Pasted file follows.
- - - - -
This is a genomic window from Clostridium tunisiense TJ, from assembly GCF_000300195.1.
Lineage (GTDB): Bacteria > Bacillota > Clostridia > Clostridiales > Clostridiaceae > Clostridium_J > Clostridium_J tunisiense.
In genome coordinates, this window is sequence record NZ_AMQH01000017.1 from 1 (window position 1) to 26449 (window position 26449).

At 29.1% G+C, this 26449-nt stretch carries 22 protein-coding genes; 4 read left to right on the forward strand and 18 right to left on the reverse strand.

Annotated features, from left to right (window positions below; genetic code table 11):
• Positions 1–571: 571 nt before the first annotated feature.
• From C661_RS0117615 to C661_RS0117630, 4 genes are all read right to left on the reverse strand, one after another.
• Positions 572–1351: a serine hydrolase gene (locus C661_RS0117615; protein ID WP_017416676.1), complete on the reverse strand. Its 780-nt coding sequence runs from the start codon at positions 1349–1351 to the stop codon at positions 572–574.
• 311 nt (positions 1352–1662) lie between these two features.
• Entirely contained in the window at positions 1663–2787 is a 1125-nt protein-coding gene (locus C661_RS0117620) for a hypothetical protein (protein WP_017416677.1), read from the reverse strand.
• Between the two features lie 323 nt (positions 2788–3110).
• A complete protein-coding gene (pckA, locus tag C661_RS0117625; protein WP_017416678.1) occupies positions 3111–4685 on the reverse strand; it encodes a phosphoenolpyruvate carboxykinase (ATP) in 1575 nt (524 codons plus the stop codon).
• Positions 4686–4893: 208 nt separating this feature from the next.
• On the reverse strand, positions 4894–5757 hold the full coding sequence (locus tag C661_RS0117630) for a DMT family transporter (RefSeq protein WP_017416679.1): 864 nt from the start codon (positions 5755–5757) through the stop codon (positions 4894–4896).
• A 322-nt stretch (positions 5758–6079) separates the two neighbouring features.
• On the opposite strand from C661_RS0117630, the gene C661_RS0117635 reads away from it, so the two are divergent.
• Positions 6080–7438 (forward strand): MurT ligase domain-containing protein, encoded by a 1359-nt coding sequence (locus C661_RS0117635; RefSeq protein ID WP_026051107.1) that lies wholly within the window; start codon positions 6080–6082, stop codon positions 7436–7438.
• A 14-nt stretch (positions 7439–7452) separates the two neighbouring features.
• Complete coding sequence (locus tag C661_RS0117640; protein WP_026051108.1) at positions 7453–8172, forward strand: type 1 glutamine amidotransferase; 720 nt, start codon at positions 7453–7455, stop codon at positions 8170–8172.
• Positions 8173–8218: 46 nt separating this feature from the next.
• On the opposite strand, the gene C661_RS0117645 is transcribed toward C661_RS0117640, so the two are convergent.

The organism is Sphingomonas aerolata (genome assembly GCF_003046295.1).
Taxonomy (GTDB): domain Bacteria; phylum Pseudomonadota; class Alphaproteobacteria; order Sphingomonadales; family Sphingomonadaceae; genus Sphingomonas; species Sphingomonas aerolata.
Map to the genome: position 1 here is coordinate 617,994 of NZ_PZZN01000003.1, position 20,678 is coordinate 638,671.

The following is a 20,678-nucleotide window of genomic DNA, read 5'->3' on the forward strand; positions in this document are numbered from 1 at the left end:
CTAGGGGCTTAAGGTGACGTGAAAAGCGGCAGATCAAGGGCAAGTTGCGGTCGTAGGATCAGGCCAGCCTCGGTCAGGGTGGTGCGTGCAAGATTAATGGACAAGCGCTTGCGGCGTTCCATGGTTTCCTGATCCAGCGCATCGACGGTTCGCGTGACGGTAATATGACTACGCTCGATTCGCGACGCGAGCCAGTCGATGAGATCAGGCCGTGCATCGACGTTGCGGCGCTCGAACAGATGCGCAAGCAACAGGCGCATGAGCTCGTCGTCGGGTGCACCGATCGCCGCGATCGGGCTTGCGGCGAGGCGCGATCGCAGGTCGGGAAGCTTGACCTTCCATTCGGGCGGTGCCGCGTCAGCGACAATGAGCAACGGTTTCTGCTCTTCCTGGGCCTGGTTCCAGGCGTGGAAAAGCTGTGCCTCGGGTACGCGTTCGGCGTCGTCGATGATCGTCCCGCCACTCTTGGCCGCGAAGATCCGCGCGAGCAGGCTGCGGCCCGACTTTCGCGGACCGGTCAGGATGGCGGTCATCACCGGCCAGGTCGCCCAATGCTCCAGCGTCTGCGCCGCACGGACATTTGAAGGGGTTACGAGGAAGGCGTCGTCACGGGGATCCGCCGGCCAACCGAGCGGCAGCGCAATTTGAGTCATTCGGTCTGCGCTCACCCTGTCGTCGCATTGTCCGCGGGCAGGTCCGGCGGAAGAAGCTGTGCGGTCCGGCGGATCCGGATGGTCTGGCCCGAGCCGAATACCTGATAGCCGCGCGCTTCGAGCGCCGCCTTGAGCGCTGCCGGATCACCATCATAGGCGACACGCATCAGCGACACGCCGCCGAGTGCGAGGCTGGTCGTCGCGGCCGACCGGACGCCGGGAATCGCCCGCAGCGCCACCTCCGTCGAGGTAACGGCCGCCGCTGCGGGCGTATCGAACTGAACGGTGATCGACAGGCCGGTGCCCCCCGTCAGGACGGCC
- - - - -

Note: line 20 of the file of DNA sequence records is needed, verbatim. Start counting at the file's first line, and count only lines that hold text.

• Positions 8173–8218: 46 nt separating this feature from the next.